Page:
NU Online News Service, Jan. 25, 9:07 a.m. EST
NEW YORK—As agents seek to leverage technology and social media, they should familiarize themselves with professional practices and potential exposures to protect themselves from errors and omissions claims, according to an industry consultant.
Mishell Magnusson, a consultant with KJM Consulting and Training, Inc., in Munnsville, N.Y., said it is only a matter of time before use of new Internet technologies begin to emerge as an E&O issue.
During an educational session at the Professional Insurance Agents of New York Metropolitan Regional Awareness Program last week in New York, Ms. Magnusson reviewed a number of E&O issues that could arise and what could and should be done to avoid claims.
When it comes to Internet exposures, there are a number of potential liabilities agents can face, some of which might not be their fault, she noted.
Producers, she said, should be mindful of inflated expectations. What appears on the web defines the firm in the minds of consumers, Ms. Magnusson pointed out. It can also have legal ramifications if an agent or broker embellishes in web advertising or on the agency’s website.
She said producers also need to be aware of how others portray their agency on the web, noting, for instance, that a Chamber of Commerce striving to improve the interest of prospects in doing business in an area might enhance an agency’s expertise.
E-mails are increasingly being used by businesses as the primary mode of communication between parties, making up as much as 80 percent of all communication, she said. In a litigation setting, e-mail communication is subject to discovery, she said, which means care must be used.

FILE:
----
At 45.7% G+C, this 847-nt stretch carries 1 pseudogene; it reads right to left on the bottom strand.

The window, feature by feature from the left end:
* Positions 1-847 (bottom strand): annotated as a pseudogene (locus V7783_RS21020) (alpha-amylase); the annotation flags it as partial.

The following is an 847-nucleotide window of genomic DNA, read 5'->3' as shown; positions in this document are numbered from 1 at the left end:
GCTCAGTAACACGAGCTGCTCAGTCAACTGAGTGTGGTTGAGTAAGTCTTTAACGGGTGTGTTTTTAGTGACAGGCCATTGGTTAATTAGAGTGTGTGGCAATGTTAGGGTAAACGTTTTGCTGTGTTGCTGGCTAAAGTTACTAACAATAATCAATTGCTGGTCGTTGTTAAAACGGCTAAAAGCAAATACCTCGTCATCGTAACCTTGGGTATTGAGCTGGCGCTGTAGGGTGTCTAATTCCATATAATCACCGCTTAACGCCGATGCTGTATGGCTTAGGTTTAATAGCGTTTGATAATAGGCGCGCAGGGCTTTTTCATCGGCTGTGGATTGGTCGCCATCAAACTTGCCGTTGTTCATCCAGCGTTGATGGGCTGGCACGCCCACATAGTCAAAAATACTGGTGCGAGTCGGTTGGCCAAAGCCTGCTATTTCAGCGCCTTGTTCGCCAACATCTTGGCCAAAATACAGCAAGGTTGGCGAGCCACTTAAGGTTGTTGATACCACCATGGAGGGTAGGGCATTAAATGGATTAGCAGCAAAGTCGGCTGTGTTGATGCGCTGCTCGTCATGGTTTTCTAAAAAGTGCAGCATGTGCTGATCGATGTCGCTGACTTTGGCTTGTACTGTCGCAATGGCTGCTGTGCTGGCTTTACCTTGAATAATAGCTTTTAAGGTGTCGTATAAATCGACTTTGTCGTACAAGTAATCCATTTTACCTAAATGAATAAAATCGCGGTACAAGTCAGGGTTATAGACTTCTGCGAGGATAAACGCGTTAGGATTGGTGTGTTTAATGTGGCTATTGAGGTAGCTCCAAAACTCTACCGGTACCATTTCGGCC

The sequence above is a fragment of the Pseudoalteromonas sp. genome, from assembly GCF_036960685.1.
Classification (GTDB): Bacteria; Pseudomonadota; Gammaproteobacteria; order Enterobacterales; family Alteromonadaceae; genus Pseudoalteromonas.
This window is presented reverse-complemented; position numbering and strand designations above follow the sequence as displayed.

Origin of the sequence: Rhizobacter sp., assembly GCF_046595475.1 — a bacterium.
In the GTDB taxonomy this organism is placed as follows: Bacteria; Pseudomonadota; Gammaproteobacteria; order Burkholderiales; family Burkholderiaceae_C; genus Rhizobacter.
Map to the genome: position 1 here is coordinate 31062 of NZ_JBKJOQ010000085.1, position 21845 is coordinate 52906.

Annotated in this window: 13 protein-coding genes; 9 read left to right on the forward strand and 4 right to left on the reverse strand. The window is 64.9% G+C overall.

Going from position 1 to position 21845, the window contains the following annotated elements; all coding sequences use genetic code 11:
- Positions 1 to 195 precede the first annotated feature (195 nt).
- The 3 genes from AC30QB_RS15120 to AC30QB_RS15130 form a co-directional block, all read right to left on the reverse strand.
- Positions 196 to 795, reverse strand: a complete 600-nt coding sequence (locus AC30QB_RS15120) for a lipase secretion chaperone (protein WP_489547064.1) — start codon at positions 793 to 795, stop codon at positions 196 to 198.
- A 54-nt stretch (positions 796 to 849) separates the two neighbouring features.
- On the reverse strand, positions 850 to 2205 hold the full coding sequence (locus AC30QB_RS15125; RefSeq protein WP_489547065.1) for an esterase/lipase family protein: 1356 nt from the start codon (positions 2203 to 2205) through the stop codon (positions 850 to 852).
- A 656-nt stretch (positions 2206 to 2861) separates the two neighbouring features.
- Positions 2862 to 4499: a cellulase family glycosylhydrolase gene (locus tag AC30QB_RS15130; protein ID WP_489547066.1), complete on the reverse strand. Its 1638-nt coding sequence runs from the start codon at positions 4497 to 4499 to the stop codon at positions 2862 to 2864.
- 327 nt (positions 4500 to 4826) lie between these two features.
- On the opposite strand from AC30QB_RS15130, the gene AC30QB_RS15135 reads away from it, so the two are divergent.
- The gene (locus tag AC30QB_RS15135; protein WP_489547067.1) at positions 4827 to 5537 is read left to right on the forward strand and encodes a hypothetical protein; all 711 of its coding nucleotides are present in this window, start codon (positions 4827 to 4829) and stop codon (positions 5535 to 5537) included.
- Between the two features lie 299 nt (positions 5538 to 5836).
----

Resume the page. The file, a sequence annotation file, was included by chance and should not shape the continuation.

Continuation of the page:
As a practice, she recommended that agents should:
• Write e-mails as you would a letter, and include a letterhead to formalize the communication with clients.
• Don’t reply to all in an e-mail unless the response actually applies to all.
• If you’re angry, walk away.
• Go over what you want to say. Type it out, spell check it, and make sure the message says what you want it to say.
• Unless a message is encrypted it is not secure, and agency management systems do not ensure encryption. Ms. Magnusson said that this is especially important to remember for life and health producers who deal with sensitive, personal information.
• A sender cannot retrieve a sent e-mail, so be certain of your communication.
Turning to the rising use of social media sites, such as Facebook, Twitter, and LinkedIn, to name a few, Ms. Magnusson said a potential E&O exposure could arise if an agent who is on Facebook has become a friend of a client. The agent may see the client’s personal page and learn that the client has had an incident or is engaged in a practice that could affect his or her insurance. The question then becomes, what is the agent’s obligation?
“There is nothing that says you are obligated to report it, but you may be,” she said.
She cautioned that agents and brokers may want to think twice about friending clients before actually doing so.
The main point, she said, is to “keep up with the generation that is part of this.”
She added, “If you want to be a part of it, be careful with it.”